Green Machine: Heineken Sales Meeting

Beer commercials are sometimes the most over the top on television, but when it comes to the beer manufacturers' corporate events, staid is more often the norm. That wasn't the case with the recent Heineken national sales meeting in San Antonio, held on a proscenium stage and featuring moving lights, lasers, video, water screens, even cryojets filled with liquid nitrogen. For this highly visual production, designed in part to unveil a new brand to 2,500 distributors, Heineken turned to Everett Studios to produce the event and to design one corporation to provide lighting, set design, and project management.

The link between those two companies was Curtis Dunn, a production manager and technical director who had worked on previous Heineken events with Everett and who joined design one last year. “This year,” says Dunn, “Heineken came to us and said, ‘We really want to turn it up. We've basically doubled our budget, and we're launching a new product with this show.’”

The product in question is Heineken's new premium light lager, and the client wanted a flashy unveiling for the new brand as well as something similar for other Heineken brands. To help facilitate those looks, design one brought in set designer Chris Jones, associate lighting designer Tim Plummer, and programmer Laura Frank. The creative team came up with a five-screen show that would also employ theatrical scenic design elements, as well as the aforementioned high-tech gadgetry.

Jones designed simple but effective settings for each brand segment. For Amstel, considering the upscale, luxury product, Jones went with a museum motif. The CCM segment featured a bus with an oversize steering wheel and windshield. Following an intermission, the audience returned to the theatre to find the space transformed into a futuristic, HR Geiger-esque environment. “The idea was to incorporate the stage and the audience,” Dunn explains. “Since we were in a traditional proscenium setting, we wanted to eliminate the fourth wall and give the entire space the same feel, so the audience felt they were a part of this concept, this ‘Green Machine.’” For the fourth and final segment, the unveiling of the new premium light brand, the room was transformed into a full-on rock-and-roll show.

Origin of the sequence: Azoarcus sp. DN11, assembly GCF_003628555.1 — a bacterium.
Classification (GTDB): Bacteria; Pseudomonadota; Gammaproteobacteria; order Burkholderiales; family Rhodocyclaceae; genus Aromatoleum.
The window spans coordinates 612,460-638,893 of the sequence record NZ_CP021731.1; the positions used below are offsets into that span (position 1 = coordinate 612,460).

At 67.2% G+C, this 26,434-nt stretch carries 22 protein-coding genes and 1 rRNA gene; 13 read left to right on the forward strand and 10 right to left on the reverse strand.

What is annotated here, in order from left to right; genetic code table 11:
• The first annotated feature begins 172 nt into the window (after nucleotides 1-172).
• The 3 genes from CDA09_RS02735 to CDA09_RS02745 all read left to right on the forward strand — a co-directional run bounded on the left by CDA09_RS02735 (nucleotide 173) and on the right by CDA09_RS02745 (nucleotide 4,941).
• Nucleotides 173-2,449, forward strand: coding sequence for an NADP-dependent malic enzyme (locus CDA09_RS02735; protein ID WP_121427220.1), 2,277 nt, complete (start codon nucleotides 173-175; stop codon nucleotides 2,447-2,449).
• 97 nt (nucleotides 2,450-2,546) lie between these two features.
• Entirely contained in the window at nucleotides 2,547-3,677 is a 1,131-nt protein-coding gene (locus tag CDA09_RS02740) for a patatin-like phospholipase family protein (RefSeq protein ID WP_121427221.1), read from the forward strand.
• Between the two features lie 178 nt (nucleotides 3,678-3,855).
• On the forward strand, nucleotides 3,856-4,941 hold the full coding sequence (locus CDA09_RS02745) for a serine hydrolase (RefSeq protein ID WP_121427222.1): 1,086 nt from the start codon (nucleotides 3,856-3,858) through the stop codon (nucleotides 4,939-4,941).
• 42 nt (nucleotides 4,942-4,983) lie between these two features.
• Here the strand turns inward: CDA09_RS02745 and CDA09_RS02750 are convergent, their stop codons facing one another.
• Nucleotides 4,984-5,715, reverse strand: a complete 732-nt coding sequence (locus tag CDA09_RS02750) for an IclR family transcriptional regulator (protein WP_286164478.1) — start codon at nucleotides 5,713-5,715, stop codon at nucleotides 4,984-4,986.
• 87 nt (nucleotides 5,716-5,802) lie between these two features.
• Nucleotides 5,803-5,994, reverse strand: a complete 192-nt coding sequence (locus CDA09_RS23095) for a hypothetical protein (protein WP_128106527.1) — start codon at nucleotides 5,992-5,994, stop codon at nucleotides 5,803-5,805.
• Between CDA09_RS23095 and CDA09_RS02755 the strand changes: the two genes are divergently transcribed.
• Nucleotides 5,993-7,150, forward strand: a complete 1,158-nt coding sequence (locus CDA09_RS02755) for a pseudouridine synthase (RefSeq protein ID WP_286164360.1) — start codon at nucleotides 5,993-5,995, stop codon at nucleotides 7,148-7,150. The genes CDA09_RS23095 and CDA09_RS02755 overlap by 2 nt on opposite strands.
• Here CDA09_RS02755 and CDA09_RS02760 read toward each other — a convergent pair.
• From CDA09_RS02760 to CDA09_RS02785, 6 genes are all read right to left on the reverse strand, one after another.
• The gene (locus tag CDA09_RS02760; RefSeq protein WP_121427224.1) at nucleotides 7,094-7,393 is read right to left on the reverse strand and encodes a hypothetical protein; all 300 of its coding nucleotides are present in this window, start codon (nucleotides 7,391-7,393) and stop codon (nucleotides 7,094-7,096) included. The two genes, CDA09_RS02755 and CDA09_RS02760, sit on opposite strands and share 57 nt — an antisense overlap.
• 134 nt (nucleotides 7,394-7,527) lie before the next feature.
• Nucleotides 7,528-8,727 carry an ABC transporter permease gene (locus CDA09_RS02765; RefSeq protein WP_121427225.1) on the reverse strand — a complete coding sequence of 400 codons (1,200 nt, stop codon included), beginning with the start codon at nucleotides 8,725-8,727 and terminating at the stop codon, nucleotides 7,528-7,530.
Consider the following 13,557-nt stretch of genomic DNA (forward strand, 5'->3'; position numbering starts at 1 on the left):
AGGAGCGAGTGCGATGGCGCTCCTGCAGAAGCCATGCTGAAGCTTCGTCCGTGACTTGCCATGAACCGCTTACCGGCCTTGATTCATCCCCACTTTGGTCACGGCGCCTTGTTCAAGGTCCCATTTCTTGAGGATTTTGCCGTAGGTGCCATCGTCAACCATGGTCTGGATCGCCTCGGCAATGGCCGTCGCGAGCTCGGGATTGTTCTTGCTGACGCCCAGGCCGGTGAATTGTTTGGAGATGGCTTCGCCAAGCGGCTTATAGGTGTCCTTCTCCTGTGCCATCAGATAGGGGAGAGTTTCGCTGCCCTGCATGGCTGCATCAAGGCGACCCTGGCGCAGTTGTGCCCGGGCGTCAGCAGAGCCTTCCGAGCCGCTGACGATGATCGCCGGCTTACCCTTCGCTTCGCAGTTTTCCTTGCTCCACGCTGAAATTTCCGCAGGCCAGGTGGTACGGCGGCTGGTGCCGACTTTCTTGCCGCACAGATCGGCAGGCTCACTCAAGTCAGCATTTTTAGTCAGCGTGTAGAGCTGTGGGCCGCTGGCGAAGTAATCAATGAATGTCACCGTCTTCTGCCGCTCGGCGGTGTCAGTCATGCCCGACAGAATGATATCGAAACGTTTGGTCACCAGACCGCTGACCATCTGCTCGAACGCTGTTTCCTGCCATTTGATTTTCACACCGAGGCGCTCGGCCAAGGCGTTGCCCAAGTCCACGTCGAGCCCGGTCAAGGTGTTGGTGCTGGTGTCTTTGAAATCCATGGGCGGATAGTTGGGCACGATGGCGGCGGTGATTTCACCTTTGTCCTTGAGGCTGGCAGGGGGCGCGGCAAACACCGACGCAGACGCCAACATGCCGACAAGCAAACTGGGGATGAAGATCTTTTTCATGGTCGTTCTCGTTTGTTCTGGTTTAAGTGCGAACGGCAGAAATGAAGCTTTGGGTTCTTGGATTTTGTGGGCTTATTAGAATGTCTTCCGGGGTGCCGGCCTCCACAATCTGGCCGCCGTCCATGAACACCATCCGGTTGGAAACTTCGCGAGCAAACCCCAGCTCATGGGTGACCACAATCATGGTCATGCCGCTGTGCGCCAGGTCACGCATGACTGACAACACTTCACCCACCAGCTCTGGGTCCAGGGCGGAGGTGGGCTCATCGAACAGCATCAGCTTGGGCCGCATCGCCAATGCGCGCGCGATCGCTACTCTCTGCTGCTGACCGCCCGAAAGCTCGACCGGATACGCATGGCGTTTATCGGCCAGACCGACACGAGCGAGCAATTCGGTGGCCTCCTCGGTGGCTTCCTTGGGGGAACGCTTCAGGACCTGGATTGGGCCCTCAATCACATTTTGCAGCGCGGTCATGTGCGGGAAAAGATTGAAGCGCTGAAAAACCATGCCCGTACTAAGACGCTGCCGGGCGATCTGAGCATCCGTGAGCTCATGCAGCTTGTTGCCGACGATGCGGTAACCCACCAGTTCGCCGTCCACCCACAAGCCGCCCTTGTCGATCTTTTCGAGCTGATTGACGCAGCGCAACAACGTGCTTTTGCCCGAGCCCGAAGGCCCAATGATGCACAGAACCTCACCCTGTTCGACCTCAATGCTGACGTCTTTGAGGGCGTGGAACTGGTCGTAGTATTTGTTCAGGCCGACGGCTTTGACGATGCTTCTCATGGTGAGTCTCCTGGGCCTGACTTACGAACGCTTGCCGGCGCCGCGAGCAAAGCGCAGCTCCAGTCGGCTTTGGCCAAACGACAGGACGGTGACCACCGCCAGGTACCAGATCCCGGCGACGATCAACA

These final two segments are also where the lasers, water screens, cryojets, and pyro effects came into play, all courtesy of Excitement Technologies Group. Everett Studios' projection package featured Dataton Watchout; images were displayed across five screens measuring a total of 1,500 sq.ft. The central rear-projection screen was flanked by two water screens from ETG, which were then flanked by two additional front-projection screens in the house. Projectors used on this project included Barco R12s and Sanyo LCDs.

From a lighting standpoint, the project proved especially interesting, as design one employed both a Jands Vista console and ESP Vision's lighting visualization software for the first time. The latter proved especially handy for this project. Because the Lila Cockrell Theatre didn't have CAD drawings available for design one, Dunn made a site visit to San Antonio. “I took photos of the wall treatments, and we were able to incorporate those into the drawing, to give us a fairly accurate representation of what the walls looked like, and then used ESP Vision to put our templates on the walls. It was sufficiently accurate for us that we didn't have to really tweak cues once we got on site for the Heineken portion of the show. The Heineken portion was basically done before we ever walked in the door.”

The powers that be at Heineken were so pleased with design one's prestidigitation that the company has decided in January to take the show out to a series of seven regional meetings just to do the Heineken light product launch. The Green Machine rolls on.